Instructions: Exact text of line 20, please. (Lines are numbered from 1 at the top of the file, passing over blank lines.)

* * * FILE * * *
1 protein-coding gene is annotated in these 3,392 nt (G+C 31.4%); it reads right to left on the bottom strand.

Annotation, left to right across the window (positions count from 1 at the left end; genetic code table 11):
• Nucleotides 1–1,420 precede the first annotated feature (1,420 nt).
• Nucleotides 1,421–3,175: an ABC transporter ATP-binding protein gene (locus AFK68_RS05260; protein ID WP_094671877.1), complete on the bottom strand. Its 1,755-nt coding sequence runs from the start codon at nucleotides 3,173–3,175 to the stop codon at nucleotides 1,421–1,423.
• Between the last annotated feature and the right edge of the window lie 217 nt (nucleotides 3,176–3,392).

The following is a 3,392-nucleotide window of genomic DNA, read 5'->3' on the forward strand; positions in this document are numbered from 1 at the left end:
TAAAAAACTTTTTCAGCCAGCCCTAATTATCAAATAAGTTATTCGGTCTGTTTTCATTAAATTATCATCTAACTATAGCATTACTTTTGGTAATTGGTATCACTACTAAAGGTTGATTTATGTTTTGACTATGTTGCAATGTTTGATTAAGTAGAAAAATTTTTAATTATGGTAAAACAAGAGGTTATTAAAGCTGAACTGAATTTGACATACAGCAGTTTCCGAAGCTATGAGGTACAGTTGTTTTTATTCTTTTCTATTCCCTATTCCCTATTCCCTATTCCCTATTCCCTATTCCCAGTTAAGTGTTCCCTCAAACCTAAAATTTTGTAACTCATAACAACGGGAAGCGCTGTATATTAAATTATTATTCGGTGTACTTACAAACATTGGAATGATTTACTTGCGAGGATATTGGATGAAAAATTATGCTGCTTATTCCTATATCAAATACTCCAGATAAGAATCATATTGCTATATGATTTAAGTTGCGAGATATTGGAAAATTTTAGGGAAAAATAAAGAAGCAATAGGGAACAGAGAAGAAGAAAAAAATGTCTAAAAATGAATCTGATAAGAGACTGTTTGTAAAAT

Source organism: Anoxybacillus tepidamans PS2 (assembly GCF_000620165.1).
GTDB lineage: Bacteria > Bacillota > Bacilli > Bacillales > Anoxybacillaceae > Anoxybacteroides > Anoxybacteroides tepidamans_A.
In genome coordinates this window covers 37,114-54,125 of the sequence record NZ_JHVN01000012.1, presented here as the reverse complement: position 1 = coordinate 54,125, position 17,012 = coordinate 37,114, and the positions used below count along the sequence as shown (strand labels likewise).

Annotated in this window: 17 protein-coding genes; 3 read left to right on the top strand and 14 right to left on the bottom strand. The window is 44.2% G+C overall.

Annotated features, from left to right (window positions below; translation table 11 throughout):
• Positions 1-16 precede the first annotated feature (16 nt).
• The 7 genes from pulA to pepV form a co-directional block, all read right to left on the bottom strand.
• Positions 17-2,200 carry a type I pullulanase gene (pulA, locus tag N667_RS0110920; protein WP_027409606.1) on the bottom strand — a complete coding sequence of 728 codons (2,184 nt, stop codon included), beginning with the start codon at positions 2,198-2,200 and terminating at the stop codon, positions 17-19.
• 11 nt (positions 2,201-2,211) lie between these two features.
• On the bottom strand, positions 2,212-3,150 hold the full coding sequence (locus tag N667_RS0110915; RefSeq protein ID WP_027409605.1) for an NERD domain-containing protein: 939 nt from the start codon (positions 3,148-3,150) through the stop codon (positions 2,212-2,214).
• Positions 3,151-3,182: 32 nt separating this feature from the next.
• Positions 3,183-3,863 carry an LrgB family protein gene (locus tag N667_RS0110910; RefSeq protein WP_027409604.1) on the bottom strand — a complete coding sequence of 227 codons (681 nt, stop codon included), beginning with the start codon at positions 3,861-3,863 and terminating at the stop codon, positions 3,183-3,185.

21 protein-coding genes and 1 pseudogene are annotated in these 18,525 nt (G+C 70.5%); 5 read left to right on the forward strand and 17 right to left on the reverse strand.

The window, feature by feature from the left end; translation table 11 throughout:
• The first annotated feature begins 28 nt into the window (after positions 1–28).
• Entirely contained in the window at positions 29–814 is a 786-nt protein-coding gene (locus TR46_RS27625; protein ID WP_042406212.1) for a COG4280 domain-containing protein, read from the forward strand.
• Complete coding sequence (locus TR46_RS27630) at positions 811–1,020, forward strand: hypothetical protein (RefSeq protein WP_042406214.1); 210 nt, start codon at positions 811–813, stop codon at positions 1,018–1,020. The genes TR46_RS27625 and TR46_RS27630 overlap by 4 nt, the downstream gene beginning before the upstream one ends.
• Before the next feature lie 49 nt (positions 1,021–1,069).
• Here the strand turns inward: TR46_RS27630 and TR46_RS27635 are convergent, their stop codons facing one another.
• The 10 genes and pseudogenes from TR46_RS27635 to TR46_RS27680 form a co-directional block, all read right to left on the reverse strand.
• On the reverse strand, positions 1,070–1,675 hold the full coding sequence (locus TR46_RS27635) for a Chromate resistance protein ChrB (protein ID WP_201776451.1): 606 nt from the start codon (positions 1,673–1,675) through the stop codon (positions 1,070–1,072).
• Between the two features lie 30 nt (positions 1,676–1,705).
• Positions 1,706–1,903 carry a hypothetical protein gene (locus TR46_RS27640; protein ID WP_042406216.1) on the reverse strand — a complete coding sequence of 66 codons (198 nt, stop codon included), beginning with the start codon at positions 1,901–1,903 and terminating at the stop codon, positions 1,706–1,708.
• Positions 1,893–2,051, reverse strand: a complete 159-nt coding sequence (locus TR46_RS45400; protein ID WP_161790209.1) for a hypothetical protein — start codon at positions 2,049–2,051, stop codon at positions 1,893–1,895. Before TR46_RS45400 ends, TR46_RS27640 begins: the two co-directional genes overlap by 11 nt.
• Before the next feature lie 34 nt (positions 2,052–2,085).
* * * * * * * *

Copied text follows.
21 protein-coding genes and 1 pseudogene are annotated in these 18,525 nt (G+C 70.5%); 5 read left to right on the forward strand and 17 right to left on the reverse strand.